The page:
Kanegawa, pictured left, leads a biology supplemental instruction (SI) session in the fall of 2013. Kanegawa has translated her success in the classroom to SI sessions, helping students flourish in the classroom. For more information on SI students should contact My Chau, SI Leader Supervisor, at email@example.com. (My Chau STEM)
Supplemental Instruction leaders are expected to know it all. They are often stereotyped as naturally gifted, talented students born with immense capacity for knowledge.
But Kathleen Kanegawa’s story exemplifies the fact that knowledge is earned, not gifted from on high.
After working three semesters as a SI leader in biology, Kanegawa has been recognized as the Student Worker of the Semester for fall 2013. She was honored at the Jan. 21 meeting of the Citrus Community College Board of Trustees.
Kanegawa was not always the 3.65 GPA Dean’s List student she is today. In fact, she started at Citrus College in fall 2011 on academic position similar to that of many other freshmen.
“I was just taking English 99. I didn’t take Math 150 yet, but that’s what I tested into,” said Kanegawa, now 20. “So that kind of gives you an idea where I stood academically in high school. I was kind of just so-so.”
Kanegawa grew into an excellent student, and now she is helping others reach their academic potential.
Kanegawa began her transformation into a SI leader after she enrolling in Biology 105 during the spring of 2012. It was the first time she had taken a class seriously, she said.
She studied harder than she had ever before, and her effort paid off. She even got perfect scores on several exams. Kanegawa recalls the sense of pride she experienced after receiving her first 100 percent.
After successfully completing Biology 105, Kanegawa’s professor asked if she had considered being a SI leader.
She was skeptical at first, she said. SI sounded like a lot of hard work.
But hard work was something that Kanegawa had witnessed first hand at home in Chino Hills. Her mother raised her and her five siblings by herself when Kanegawa was in high school.
Despite her skepticism, Kanegawa began working as a SI leader in biology in the fall of 2012.
Her first semester as a SI leader was difficult, she said, but SI gave her insight into the struggles that professors face on a day-to-day basis.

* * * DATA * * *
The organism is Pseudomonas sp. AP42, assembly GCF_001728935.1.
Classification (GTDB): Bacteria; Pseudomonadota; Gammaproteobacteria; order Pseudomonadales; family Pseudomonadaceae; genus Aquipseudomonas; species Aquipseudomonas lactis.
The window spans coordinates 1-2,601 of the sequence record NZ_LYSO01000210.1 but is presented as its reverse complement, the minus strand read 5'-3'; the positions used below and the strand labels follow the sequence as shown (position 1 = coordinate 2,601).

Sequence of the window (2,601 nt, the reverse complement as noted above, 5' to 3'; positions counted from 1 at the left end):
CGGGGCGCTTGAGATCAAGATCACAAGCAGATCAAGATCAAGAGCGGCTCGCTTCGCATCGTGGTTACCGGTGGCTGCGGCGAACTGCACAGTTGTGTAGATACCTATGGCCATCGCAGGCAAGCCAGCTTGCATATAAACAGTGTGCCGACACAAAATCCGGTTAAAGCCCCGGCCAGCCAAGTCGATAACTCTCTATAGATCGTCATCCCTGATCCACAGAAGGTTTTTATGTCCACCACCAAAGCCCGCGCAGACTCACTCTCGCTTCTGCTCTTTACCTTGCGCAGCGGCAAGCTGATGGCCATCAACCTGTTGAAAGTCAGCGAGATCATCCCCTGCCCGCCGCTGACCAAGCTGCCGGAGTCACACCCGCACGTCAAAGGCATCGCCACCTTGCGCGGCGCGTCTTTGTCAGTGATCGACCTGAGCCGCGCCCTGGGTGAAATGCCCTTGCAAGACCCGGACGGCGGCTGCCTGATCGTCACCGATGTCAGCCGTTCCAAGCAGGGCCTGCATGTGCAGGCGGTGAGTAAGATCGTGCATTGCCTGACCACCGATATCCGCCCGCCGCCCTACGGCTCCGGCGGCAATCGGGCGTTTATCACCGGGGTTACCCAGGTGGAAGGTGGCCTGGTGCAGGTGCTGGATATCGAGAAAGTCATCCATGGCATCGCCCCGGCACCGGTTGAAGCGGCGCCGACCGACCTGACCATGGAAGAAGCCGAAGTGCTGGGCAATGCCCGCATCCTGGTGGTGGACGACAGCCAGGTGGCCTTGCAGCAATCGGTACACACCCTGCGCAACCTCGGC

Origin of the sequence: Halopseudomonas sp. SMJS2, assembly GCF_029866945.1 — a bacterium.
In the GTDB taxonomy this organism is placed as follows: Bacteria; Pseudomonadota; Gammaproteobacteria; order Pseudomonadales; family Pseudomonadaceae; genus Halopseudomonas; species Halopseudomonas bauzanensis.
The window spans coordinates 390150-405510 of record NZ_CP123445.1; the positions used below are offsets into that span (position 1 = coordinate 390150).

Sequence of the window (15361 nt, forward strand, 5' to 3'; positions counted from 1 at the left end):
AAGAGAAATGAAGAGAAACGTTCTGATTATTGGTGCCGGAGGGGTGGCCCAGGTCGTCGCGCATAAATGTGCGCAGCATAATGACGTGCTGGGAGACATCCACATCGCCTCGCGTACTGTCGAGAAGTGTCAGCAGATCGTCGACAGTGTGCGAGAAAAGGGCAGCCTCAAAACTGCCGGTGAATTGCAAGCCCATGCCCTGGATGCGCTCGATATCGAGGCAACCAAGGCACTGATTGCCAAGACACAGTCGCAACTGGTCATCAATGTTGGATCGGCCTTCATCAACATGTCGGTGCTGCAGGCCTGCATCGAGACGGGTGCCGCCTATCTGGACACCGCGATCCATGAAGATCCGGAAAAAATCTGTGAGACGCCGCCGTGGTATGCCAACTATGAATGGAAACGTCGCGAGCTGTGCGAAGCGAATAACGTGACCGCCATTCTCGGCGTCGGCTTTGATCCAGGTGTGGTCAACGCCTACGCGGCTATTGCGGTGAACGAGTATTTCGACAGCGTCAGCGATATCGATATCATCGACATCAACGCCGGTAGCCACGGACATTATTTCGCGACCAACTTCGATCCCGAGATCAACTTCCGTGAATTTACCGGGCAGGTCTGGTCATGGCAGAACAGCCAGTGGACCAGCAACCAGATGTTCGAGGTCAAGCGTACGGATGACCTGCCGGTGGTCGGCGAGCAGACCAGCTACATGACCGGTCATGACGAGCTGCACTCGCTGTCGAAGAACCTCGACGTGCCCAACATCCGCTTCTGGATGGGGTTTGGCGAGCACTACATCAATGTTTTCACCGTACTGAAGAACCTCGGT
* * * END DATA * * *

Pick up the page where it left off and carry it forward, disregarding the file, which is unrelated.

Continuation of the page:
After her first semester as a SI leader pulled her out of her comfort zone, Kanegawa considered not returning but she did. What kept her coming back was seeing the impact she had on students’ lives.
“I could see my old self in them,” Kanegawa said. “It made me really excited because it kept reminding me, I need to keep spreading the word, I need to keep encouraging students to do well in this class, to do well outside of this class, in their personal lives, and transfer.”
Kanegawa’s love of biology flourished as she worked with others. She eventually changed her major from nursing to biology/kinesiology.
My Chau, Ph. D., STEM Supplemental Instruction Coordinator, said what separates Kanegawa from others is that she genuinely wants to help students do well in their classes.
“Kathleen has a positive disposition, and she is dependable,” Chau said. “She is very excited about science, and her enthusiasm transfers to the students in her SI sessions.”
Kesean Diamond, another SI leader, discussed Kanegawa’s ability to present biology lessons according to students, varying learning styles that she encounters daily.
Diamond is impressed by Kanegawa’s versatility and adaptability in her teaching methods.
“She’s able to kind of think outside the box, to ensure that her students can get the material and get that grade that they want,” Diamond said.
Kanegawa’s enthusiasm and caring demeanor extends beyond helping her students learn biology.
Rick Torres, also a SI leader, tells a story of Kanegawa’s compassion last year. One of Kanegawa’s SI coworkers who did not have health insurance became ill.
She immediately stepped into action, raising funds for her colleague with an impromptu bake sale.
Kanegawa has also volunteered at Gladstone Care Rehab, a senior rehabilitation center in Glendora.
Many of the seniors at Gladstone do not speak English, and she was often unable to assist the Spanish-speaking seniors.
Hoping to eliminate this barrier, Kanegawa said she took Spanish during the winter 2014 semester.
“She’s really focused,” said Diamond, 23. “Really determined.”
Torres echoed Diamond when he said, “I know she works really hard, but she does it with such ease. She doesn’t make learning seem difficult.”
Kanegawa wants to serve as an example for her younger family members.
“I just want to show them that they also have the potential to be something great,” Kanegawa said.
“They don’t have to settle for things. They should be ambitious. They should try and go out in the world and accomplish things.”
Kanegawa has applied for admission to Cal Poly Pomona, Cal State Fullerton, Cal State Northridge, and UC San Diego for the fall of 2014.
She plans to major in biology or kinesiology.
Her goal is to become a physical therapist and land a job where she can spend time with family and live comfortably.
“Whenever I feel discouraged, I constantly think about where I want to be,” Kanegawa said. “Just having a goal, a dream: that motivates me. Looking at the students that I’m able to work with each semester, they motivate me. My siblings, they motivate me, too.”
Kanegawa said she takes a one-day-at-a-time approach to life. Her journey is far from complete, and the Student Worker Award marks another milestone along her pathway to success.